Drug Prescription Patterns in Osteoarthritis Patients in a Tertiary Care Hospital in China
Department of Limb Trauma, 1Department of Orthopedics, 2Department of Function, Wendeng Hospital of Traditional Chinese Orthopedics and Traumatology of Shandong Province, Wendeng, Shandong Province, 264400, China
Department of Orthopedics, Wendeng Hospital of Traditional Chinese Orthopedics and Traumatology of Shandong Province, Wendeng, Shandong Province, 264400, China, E-mail: [email protected]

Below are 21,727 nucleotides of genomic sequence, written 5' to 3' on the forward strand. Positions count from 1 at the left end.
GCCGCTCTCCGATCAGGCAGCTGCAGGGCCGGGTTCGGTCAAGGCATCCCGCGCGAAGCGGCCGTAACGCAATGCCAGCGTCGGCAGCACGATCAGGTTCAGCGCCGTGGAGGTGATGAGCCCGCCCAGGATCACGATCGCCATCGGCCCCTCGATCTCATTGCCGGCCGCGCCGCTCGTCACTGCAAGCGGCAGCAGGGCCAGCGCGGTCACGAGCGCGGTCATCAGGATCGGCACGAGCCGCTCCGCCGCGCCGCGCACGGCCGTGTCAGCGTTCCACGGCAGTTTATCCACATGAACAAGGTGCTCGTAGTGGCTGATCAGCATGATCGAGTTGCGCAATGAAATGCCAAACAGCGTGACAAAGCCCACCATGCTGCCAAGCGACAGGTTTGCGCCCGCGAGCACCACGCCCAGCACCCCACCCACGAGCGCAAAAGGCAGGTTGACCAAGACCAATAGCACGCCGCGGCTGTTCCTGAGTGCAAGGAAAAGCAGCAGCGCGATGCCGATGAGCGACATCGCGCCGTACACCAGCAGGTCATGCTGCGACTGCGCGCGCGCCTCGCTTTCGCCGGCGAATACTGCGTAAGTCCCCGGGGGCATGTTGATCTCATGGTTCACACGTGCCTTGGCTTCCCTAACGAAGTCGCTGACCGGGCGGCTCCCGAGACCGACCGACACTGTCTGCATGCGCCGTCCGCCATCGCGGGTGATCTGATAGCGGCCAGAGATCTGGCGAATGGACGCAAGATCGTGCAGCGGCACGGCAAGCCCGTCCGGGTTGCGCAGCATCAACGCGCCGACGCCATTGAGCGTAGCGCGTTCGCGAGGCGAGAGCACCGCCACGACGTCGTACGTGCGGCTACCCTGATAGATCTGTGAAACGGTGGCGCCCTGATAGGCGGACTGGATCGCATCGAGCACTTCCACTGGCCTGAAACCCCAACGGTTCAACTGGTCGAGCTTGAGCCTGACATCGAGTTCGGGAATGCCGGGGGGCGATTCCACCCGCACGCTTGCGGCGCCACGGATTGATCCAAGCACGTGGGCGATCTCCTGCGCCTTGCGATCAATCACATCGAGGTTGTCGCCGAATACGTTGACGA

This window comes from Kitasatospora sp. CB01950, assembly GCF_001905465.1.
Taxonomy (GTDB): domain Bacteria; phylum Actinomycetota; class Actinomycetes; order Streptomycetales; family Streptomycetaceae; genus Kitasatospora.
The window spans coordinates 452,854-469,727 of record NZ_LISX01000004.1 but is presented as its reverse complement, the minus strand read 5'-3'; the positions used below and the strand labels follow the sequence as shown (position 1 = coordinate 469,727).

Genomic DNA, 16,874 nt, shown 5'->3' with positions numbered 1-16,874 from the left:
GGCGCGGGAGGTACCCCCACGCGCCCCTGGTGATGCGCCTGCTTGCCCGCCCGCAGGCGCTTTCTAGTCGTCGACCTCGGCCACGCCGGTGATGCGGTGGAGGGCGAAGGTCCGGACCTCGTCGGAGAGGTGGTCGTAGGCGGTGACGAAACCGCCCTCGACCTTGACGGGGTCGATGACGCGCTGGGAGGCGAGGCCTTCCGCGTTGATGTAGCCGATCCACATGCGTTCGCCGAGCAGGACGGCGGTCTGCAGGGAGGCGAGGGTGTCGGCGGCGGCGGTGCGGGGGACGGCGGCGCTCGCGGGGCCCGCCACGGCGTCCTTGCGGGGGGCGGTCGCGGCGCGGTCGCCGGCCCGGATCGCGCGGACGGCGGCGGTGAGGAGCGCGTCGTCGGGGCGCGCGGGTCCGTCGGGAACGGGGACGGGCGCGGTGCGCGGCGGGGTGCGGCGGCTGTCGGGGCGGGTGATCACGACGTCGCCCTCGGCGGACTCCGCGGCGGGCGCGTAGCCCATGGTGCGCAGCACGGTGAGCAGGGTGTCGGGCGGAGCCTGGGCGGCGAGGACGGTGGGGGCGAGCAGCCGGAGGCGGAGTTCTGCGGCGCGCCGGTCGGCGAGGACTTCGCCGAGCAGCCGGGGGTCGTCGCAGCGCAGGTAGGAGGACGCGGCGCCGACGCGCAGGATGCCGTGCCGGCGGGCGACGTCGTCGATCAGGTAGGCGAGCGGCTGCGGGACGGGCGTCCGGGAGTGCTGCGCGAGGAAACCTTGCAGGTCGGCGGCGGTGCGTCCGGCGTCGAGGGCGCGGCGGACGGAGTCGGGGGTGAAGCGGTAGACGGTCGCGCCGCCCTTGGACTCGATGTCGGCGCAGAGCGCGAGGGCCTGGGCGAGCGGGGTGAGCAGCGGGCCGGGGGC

The study was conducted to evaluate the prescription patterns of various agents for osteoarthritis in a population specific cohort in Shandong Province, China. Data obtained from the Hospital Databases, which consisted of electronic medical records and prescription information. All the enrolled study subjects (n=212546) are with a clinically detected osteoarthritis during 2010-2015. Medicine prescription pattern was demonstrated using medication possession ratio, corresponding number of days administered with that particular medicine. The drugs examined comprised of analgesics (metamizole and paracetamol), oral and topical non-steroidal antiinflammatory drugs, cyclooxygenase 2 inhibitors, opioids (fentanyl and tramadol) and symptomatic slow-acting drugs in osteoarthritis. The most generally employed regimen for the treatment osteoarthritis was consisted of mainly three agents (53.5 % osteoarthritis patients). Most regularly used medicines (medication possession ratio ≥50 %) were chondroitin (21 %), glucosamine (16 %) and oral non-steroidal antiinflammatory drugs (14 %). Use of chondroitin, cyclooxygenase 2 inhibitors and opioids was increased beyond 5 years of tenure. However, frequency of all the other drugs was decreased. The combination regimens could cause potential drug interactions, may impact the health of osteoarthritis patients. In this study, increase in the use of cyclooxygenase 2 inhibitors and opioids is substantial due to the effect on safety and prices of the medication. Findings of this study should alert clinicians to the potential unnecessary costs and iatrogenic effects in the management of patients with osteoarthritis.